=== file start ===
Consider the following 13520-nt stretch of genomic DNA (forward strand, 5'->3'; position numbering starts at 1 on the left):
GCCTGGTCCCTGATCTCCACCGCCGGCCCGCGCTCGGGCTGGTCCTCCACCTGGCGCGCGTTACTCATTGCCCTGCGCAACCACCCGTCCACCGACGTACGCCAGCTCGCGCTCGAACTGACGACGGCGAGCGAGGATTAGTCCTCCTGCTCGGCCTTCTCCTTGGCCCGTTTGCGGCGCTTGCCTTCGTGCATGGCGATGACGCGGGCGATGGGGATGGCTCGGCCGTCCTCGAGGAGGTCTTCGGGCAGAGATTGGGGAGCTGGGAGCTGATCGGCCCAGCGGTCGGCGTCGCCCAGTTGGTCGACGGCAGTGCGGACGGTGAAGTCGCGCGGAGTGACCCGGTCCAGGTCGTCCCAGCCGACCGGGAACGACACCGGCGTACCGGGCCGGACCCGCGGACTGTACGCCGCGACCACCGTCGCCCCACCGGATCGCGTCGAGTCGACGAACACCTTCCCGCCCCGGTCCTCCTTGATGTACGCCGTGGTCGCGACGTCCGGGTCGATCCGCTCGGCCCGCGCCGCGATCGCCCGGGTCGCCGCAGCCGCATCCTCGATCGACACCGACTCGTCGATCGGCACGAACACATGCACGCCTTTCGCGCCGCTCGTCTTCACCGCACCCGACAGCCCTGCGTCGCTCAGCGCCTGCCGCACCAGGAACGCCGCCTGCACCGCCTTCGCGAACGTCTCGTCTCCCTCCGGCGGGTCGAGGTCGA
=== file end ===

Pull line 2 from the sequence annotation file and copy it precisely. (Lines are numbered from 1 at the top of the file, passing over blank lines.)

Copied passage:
GCCTGGTCCCTGATCTCCACCGCCGGCCCGCGCTCGGGCTGGTCCTCCACCTGGCGCGCGTTACTCATTGCCCTGCGCAACCACCCGTCCACCGACGTACGCCAGCTCGCGCTCGAACTGACGACGGCGAGCGAGGATTAGTCCTCCTGCTCGGCCTTCTCCTTGGCCCGTTTGCGGCGCTTGCCTTCGTGCATGGCGATGACGCGGGCGATGGGGATGGCTCGGCCGTCCTCGAGGAGGTCTTCGGGCAGAGATTGGGGAGCTGGGAGCTGATCGGCCCAGCGGTCGGCGTCGCCCAGTTGGTCGACGGCAGTGCGGACGGTGAAGTCGCGCGGAGTGACCCGGTCCAGGTCGTCCCAGCCGACCGGGAACGACACCGGCGTACCGGGCCGGACCCGCGGACTGTACGCCGCGACCACCGTCGCCCCACCGGATCGCGTCGAGTCGACGAACACCTTCCCGCCCCGGTCCTCCTTGATGTACGCCGTGGTCGCGACGTCCGGGTCGATCCGCTCGGCCCGCGCCGCGATCGCCCGGGTCGCCGCAGCCGCATCCTCGATCGACACCGACTCGTCGATCGGCACGAACACATGCACGCCTTTCGCGCCGCTCGTCTTCACCGCACCCGACAGCCCTGCGTCGCTCAGCGCCTGCCGCACCAGGAACGCCGCCTGCACCGCCTTCGCGAACGTCTCGTCTCCCTCCGGCGGGTCGAGGTCGA